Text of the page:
I have made the decision to focus my character design work on creatures, animals, and humanoid animals. Personally I feel more interest in designing such characters as I believe humans are “boring”. Not to say I won’t design human characters any more, but they won’t be my “preferred area of work”. Humans are still artistically “beautiful”, and the human figure is a wonder of nature. However, I find it more entertaining to apply these human characteristics to something non-human, and to invent new species through all kinds of “Genetic combinations” and biological research and what not. My drive as an artist is to create a new world. I apply algorithms and research and extensive effort into new cultures, new histories, new ways of life. Perhaps a mockery of this world, or a reflection of what could be possible out there in the mess of universes. It may be my personal opinion, but I find animal characters fundamentally more interesting to look at- especially if human qualities are cleverly applied. In addition to creating sentient animal-people characters, I also think Artificial Intelligence a fascinating subject rich with designs to explore.

An interesting perspective to the question, “What is it to be human?”

FROM GREATNESS TO DUST update: My comic isn’t over, I’m just pulling back and reconsidering my approach to delivering the content. The comic page format looks nice, but it takes a long time to produce. The rule of comics is “show, don’t tell”, and I find this rule disappointing because it makes describing things deeply a challenge. I am aiming for a more “mixed media” approach- including comic formats, novel-like text with illustrations, and even animations. Keep your eyes out for the next release.

Final Render of Marija K.


I spent way too long on this because of a few reasons: I was figuring out how to use Cycles shaders better, I was limited to slow computers with bad render time, and I had to learn a lot about fur systems in 3D. At least I’m done with it now.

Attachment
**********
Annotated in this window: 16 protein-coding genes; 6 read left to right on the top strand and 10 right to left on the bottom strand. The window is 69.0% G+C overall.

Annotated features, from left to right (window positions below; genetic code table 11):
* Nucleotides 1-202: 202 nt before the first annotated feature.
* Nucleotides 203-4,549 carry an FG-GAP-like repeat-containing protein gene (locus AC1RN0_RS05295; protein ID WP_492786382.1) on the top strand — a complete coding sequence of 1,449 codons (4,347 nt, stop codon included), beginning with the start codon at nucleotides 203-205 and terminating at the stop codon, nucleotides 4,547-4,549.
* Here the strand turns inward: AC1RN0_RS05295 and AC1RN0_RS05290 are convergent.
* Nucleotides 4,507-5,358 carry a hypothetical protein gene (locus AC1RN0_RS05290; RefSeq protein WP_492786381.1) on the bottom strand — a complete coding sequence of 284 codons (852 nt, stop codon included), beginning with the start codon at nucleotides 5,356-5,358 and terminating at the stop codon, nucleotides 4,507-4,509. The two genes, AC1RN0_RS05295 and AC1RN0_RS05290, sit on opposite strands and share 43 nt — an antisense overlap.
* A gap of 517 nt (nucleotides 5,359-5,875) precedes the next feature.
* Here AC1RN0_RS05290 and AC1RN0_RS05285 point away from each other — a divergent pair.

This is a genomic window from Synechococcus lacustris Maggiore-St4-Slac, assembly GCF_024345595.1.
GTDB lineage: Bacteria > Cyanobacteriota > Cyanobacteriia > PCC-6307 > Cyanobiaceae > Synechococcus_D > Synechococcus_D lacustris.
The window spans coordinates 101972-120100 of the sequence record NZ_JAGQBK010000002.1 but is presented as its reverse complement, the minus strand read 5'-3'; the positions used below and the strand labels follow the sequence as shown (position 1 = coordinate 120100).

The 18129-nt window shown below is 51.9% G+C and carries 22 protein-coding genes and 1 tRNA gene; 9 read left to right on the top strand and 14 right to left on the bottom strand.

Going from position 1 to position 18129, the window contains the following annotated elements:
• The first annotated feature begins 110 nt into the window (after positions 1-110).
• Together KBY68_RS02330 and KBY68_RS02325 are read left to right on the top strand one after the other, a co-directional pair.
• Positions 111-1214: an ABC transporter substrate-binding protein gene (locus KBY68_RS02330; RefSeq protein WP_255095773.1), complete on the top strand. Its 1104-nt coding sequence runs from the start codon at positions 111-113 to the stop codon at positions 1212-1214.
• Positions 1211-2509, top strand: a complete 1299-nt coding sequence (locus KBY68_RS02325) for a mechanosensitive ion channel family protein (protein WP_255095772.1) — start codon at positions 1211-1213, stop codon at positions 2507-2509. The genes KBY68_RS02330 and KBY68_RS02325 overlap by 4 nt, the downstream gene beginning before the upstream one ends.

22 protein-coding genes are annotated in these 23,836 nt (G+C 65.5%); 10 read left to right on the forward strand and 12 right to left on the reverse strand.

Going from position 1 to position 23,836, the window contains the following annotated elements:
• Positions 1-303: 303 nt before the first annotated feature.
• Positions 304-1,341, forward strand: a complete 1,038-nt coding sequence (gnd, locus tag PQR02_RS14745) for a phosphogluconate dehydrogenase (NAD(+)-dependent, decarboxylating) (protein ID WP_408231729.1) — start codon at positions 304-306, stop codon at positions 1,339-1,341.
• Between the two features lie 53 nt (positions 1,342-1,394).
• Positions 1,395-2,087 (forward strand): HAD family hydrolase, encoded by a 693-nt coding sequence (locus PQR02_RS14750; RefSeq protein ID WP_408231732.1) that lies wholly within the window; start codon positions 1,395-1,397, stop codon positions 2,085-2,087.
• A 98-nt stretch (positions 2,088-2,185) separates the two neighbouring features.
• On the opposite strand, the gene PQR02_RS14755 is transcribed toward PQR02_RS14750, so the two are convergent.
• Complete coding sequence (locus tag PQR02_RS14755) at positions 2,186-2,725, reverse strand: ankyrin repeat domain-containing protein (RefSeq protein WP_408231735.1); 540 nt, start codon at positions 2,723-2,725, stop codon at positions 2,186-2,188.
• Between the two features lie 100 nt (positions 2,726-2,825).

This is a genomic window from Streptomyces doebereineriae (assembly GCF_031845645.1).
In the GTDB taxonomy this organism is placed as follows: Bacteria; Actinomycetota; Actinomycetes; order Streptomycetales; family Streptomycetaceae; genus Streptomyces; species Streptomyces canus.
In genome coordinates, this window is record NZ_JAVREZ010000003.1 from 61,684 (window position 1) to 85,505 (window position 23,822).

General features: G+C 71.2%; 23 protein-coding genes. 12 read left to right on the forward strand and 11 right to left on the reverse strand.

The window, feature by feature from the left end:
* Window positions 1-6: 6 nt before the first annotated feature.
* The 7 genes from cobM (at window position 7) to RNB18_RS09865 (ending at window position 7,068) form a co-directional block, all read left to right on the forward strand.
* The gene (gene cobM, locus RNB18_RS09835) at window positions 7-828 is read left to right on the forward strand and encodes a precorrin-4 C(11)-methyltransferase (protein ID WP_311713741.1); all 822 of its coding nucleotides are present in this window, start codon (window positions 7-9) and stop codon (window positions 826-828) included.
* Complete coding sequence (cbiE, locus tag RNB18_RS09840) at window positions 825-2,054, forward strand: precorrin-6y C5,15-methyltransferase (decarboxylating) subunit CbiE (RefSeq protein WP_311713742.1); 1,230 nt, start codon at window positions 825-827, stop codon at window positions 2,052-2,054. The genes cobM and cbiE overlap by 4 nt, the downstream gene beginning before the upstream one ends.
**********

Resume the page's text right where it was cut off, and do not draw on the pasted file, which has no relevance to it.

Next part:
Rendered with Blender’s Cycles engine and cleaned up in Photoshop.

Too Much

I’ve been working on my character for too long it seems. I’m getting sick of working on this and I need to take a break but I don’t really feel like getting in to anything else. I also don’t want to forget to finish the character so it’s quite the dilemma.

What I’ve been doing:

I spent a lot of time learning how to make hair in Blender Cycles.


This was my first attempt. I think it looks like a fire aura. Someone else described it as “liquid gold”. Either way, it doesn’t work. The flatness of each hair clump is at the wrong angle on the top of the head, giving her “big Texas hair”



My second attempt yields better results, but the color is flat and boring. It is a good start, however.



To add variety, I added a texture that defines subtle differences in color for each hair, a color-ramp that makes the hairs get more “orange” at the roots to match the fur color, and a mixer to brighten and intensify the highlights. There was something about the hair around where the “widow’s peak” would be that bothered me, and the frizzy hairs along the side were too uniform.



After a lot of tweaking, researching, and obnoxiously long render times, I finally get something I’m pleased with. I have the displeasure of having lower-end computers to work with. I could either have a 12 hour render time, or have her look like she’s in the sparkle-verse. I can’t afford a $1500+ rig.

Next step is to do the fur. Considering how long it took to render the scalp-hair, I’m not too excited for this part. If you’re wondering why her tail is just a “stick” in the last image, it’s because I’m preparing it for the fur layer.

Can I take a break? I want to do some digital paintings of things that aren’t characters. We’ll see about that.